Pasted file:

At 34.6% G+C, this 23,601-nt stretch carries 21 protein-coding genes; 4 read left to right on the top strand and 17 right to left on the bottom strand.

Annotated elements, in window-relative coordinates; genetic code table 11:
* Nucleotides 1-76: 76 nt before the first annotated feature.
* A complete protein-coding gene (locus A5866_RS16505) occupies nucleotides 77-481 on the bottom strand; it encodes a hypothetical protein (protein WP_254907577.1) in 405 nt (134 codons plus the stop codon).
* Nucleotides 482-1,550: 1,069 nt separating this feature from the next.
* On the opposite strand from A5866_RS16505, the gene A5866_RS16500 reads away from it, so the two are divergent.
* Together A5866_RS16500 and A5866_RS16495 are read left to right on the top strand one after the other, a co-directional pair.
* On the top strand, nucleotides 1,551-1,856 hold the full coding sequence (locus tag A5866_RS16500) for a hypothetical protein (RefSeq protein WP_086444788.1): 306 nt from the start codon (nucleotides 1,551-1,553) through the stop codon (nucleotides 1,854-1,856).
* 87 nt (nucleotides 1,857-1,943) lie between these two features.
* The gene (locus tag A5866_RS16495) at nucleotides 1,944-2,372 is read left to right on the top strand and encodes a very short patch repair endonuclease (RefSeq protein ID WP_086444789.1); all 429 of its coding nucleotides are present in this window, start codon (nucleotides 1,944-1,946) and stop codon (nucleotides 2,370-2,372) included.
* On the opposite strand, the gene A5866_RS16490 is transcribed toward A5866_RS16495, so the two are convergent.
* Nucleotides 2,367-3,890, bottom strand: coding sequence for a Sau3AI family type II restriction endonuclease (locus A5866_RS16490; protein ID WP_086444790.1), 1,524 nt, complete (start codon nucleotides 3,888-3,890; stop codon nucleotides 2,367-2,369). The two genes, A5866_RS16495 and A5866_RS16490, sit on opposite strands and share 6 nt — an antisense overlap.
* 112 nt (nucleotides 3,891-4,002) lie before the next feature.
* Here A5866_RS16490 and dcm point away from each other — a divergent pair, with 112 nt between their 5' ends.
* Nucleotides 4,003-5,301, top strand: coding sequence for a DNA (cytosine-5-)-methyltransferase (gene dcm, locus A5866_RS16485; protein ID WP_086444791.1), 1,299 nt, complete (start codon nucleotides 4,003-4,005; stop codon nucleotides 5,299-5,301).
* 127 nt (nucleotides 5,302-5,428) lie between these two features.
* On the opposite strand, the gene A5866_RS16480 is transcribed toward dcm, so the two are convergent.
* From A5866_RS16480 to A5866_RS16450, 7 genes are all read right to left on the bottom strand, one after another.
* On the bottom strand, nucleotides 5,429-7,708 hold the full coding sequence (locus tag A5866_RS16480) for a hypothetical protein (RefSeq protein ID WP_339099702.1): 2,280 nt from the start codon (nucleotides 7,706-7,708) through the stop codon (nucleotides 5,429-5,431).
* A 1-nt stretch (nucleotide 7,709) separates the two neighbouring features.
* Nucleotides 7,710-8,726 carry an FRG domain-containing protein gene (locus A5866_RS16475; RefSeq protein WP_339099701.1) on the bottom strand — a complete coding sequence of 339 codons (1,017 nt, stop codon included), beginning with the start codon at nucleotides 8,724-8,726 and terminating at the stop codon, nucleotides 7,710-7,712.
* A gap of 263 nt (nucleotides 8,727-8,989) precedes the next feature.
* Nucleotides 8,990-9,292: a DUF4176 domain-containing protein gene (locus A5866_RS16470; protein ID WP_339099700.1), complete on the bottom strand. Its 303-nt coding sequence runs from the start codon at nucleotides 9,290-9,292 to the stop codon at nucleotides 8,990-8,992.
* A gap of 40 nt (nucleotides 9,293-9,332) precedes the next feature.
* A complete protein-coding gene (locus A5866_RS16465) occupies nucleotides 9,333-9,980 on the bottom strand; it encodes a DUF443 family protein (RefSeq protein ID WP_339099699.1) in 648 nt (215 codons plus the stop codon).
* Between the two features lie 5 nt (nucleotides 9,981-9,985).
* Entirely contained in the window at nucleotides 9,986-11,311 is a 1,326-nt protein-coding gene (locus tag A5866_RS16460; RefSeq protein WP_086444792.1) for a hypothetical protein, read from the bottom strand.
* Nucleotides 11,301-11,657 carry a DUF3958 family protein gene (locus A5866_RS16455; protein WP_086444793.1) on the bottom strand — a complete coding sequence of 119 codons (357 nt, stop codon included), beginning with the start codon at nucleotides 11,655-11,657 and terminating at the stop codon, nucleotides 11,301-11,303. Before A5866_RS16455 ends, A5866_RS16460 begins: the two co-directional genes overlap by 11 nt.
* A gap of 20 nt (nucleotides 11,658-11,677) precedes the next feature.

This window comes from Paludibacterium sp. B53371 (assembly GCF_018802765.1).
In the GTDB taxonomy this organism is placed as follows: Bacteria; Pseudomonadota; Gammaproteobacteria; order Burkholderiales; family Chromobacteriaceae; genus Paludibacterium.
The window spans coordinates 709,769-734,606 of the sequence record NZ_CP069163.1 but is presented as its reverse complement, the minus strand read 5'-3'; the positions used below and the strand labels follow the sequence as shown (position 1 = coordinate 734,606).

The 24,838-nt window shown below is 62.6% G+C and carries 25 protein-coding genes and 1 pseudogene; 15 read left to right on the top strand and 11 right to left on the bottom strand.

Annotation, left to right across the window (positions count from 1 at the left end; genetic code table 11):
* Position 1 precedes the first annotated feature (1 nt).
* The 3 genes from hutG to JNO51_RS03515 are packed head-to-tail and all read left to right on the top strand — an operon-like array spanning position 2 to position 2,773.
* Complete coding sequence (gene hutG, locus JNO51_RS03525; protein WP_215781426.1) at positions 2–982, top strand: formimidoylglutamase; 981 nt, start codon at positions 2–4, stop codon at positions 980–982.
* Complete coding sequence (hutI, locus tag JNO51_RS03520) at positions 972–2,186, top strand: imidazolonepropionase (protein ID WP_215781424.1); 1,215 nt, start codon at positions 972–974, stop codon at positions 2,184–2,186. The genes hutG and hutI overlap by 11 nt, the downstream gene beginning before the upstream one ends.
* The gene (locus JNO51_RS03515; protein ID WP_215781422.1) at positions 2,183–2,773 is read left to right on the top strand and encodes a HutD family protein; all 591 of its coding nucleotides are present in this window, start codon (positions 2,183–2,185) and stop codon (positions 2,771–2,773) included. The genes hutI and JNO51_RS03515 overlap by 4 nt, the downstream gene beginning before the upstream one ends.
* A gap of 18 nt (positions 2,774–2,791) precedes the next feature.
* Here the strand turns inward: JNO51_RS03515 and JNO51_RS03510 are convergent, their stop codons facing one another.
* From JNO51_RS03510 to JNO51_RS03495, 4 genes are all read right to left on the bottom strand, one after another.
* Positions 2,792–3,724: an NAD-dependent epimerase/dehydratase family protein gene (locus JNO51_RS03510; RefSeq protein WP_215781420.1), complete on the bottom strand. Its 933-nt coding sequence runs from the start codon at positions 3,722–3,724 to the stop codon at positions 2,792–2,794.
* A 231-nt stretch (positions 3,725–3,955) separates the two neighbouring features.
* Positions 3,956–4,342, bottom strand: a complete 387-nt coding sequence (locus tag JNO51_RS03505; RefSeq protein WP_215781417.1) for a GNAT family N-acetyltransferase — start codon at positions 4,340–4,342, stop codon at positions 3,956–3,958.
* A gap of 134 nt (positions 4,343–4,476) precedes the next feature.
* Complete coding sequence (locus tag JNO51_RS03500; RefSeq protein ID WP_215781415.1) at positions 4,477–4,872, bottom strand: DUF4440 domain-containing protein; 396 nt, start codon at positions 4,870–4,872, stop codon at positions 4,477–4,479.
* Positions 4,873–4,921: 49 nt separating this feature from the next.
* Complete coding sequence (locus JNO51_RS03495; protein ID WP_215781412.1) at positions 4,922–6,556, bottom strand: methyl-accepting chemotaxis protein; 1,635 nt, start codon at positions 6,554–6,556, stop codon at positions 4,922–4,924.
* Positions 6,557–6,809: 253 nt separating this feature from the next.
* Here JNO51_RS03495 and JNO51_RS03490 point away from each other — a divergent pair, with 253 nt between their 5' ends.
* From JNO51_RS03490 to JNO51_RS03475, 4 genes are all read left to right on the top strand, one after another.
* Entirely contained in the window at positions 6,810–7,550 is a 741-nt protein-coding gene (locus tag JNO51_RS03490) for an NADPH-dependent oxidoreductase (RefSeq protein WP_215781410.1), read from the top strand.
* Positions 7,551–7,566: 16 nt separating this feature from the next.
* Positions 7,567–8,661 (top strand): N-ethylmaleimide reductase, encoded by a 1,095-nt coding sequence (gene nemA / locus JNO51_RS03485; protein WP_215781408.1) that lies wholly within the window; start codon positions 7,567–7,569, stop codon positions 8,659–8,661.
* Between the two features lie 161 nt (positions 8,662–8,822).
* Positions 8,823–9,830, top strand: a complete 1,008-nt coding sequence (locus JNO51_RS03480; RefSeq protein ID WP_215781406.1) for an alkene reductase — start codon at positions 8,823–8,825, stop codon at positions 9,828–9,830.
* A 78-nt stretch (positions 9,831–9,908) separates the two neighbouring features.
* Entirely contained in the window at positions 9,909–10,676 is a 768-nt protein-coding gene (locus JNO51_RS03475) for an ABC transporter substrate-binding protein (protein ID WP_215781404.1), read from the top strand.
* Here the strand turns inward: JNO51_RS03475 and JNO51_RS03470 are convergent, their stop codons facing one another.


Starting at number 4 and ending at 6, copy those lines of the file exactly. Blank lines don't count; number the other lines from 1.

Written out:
* A complete protein-coding gene (locus A5866_RS16505) occupies nucleotides 77-481 on the bottom strand; it encodes a hypothetical protein (protein WP_254907577.1) in 405 nt (134 codons plus the stop codon).
* Nucleotides 482-1,550: 1,069 nt separating this feature from the next.
* On the opposite strand from A5866_RS16505, the gene A5866_RS16500 reads away from it, so the two are divergent.